I just wrapped up a vacation to San Francisco, where a friend from high school joined me to attend another friend’s wedding. We arranged to have an extra day on either side, so we could do a little vacationing in the city. Our approach to sightseeing highlights two contrasting approaches to tourism — and to city planning.
One approach might be called “destination based”. It assumes that, within a city, there are certain, distinct sites you want to see, or particular activities you want to do. For example, you might want to:
- See the San Francisco Opera’s production of La Bohème;
- Visit the Exploratorium (a hands-on science museum);
- Climb the twisting Lombard Street;
- Take a boat over for a tour of Alcatraz; or
- Look at the Asian Art Museum.
In the extreme form of this approach, all that matters is that the particular destinations get visited and the planned activities get done. The in-between things — the trips from one activity to the next, and the spaces one must pass through to reach them — are incidental and irrelevant.
My friend and I took a contrasting approach, which we might call “place based”. This approach assumes not only that the spaces between activities are relevant, but that they are actually the whole point of going to a place. If you take a place-based approach, you are more interested in how the neighborhoods look, how the locals live, and what the “feel” is of a place.
Now, we did have a short list of things to do — eat some Italian food in North Beach, eat some dim sum in Chinatown, and look at the public library — but, with three full days in the Bay area, that left a lot of time in between. And that was just perfect, because all we really wanted to do was walk around San Francisco: to see how people were dressed, to enjoy the architecture and public art, and to admire the almost obscenely rich variety of goods and services available. (After Sunday’s dim sum breakfast, we passed a bookstore — sadly, closed — devoted to nothing but architecture. I peered in the window, and it was huge.)
It wasn’t just our choice in goals that made this possible. The places we visited — downtown, Chinatown, North Beach, the Tenderloin, and Nob Hill — were all worth visiting, independently of our particular goals. They had their own distinct character, and they were all destination rich: that is, while they weren’t equally attractive, they offered plenty of reasons for people to be there.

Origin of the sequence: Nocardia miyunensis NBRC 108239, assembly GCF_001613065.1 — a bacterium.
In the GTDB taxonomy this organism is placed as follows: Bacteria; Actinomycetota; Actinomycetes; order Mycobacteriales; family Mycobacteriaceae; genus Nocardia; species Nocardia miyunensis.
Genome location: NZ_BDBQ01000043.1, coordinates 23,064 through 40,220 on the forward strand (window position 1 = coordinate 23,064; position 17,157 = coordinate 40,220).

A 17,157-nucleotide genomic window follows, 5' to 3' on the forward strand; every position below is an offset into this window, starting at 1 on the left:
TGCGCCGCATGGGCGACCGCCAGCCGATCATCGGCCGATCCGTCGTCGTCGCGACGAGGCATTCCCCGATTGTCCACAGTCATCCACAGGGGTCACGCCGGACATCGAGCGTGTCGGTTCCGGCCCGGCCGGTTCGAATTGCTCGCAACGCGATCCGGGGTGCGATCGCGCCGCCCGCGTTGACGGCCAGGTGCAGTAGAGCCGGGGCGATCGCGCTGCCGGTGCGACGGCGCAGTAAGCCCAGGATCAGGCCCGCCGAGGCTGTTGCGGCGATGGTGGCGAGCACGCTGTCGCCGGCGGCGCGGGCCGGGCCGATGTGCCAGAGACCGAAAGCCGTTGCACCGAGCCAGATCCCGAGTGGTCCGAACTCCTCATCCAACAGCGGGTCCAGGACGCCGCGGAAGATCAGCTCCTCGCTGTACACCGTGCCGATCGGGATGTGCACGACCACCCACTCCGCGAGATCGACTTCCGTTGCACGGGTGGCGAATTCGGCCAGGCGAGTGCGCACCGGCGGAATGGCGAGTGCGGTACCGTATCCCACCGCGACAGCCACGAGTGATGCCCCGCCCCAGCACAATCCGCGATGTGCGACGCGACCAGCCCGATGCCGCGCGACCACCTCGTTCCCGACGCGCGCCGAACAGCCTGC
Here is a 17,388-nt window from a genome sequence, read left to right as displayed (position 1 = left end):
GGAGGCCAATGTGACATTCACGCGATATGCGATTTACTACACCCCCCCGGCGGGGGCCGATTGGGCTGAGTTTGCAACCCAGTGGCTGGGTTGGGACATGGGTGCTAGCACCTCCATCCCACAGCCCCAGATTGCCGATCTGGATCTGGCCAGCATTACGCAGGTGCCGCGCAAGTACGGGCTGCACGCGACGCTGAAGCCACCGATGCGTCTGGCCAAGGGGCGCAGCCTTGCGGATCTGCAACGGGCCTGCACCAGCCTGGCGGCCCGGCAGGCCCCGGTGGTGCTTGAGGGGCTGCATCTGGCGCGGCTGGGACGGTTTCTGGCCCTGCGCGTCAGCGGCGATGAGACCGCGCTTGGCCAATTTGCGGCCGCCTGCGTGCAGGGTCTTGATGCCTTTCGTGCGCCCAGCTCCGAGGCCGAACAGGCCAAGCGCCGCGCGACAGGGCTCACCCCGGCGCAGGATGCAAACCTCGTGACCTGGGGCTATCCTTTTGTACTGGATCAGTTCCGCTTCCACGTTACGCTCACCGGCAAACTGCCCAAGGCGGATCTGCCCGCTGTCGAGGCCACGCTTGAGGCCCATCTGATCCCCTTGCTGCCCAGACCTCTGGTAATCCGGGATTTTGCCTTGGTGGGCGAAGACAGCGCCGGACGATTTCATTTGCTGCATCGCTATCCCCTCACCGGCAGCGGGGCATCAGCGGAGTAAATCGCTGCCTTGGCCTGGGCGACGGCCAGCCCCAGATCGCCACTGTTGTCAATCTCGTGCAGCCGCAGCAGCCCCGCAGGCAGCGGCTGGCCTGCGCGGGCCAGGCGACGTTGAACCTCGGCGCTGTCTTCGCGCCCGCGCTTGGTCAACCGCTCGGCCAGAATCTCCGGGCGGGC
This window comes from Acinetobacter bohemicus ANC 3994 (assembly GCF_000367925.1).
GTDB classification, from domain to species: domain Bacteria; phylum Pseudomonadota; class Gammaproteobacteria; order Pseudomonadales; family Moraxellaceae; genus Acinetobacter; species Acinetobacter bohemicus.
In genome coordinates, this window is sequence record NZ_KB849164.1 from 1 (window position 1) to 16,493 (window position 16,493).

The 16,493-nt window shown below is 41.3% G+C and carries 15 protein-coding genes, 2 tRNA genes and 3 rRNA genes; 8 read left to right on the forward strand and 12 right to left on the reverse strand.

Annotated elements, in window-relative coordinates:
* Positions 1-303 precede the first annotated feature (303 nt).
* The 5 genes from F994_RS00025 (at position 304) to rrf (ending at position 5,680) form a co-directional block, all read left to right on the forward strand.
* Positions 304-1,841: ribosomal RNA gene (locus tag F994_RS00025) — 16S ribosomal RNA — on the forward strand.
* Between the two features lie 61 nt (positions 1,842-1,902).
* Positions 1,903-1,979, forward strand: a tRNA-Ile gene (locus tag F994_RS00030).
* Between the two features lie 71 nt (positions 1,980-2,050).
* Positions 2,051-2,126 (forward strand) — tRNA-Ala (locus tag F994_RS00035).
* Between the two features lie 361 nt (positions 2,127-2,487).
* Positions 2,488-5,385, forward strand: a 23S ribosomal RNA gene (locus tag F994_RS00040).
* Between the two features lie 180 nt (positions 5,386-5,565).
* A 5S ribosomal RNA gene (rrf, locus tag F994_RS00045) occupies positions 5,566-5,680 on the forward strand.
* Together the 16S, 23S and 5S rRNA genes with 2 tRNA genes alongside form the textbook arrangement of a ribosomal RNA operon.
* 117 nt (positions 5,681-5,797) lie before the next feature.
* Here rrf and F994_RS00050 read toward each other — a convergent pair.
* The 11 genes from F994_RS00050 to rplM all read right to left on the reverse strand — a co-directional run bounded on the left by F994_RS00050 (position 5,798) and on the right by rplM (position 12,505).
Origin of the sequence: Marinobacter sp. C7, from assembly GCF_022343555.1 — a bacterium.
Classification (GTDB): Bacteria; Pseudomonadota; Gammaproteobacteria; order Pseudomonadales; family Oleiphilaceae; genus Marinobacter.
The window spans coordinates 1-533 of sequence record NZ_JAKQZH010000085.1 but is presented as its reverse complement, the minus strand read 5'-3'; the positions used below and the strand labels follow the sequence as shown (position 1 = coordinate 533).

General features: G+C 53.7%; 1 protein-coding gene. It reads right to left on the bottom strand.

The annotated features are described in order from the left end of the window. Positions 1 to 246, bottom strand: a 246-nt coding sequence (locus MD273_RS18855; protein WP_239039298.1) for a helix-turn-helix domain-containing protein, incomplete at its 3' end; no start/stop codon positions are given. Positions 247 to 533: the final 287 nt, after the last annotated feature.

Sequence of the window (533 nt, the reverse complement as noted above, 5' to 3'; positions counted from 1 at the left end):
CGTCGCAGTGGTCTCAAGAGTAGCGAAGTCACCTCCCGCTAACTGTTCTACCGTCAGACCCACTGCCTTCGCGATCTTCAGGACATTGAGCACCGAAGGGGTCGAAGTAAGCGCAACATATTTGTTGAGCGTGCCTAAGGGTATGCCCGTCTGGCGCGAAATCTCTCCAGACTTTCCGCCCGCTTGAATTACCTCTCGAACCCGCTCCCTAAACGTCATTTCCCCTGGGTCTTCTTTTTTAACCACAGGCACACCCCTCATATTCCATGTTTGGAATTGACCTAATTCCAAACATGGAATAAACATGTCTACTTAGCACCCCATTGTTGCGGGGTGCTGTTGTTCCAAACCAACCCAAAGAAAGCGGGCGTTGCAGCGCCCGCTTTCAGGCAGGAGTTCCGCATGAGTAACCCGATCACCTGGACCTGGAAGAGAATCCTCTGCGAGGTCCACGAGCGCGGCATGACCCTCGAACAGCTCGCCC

In my mind, this is characteristic of good cities. People want to be there — not just at their destinations, but in the spaces themselves. This can only happen if the spaces are both useful and interesting.
Useful spaces are those that meet a variety of human needs: eating, shopping, meeting, socializing, playing, and residing. They are robust: they don’t lose their utility after one need is met, but continue offering opportunities.
In a way, it’s their utility that lets them be interesting. For a place to develop its own character, it needs a measure of insularity, just as a person needs a measure of solitude to develop his or her own character. But this can only happen where a variety of life’s needs are met. Otherwise, people flee their own communities and don’t pay them enough attention. (My guess is that this is why Fairbanks is so much more interesting a place to live than Eagle River: when you’re a suburb of Anchorage, you don’t have to develop as many of your own industries, house your own jobs, or sustain your own culture.)
San Francisco got this way partly through historical accident: most of the city was built before private car ownership was the norm (the Presidio was founded about the time of the American Revolution), so people took it for granted that they’d rather live near their jobs, grocers, and other life business.
Fairbanks, founded early in the 20th century, did not have that advantage. Most of the infrastructure of modern-day Fairbanks (and the Borough) was built after the advent of private automobiles. We’ve managed to build it as though we were happy to drive everywhere we needed to go and the spaces in between meant nothing. (Witness the Johansen Expressway.) We have built a “destination based” town, with only a few pockets of places really worth spending time.
It doesn’t have to be this way. Of our Assembly and our city planners, we can demand a change from places only worth fleeing to places worth being. But we must first share the value that not only are particular destinations worthwhile, but places themselves have value and should be nurtured.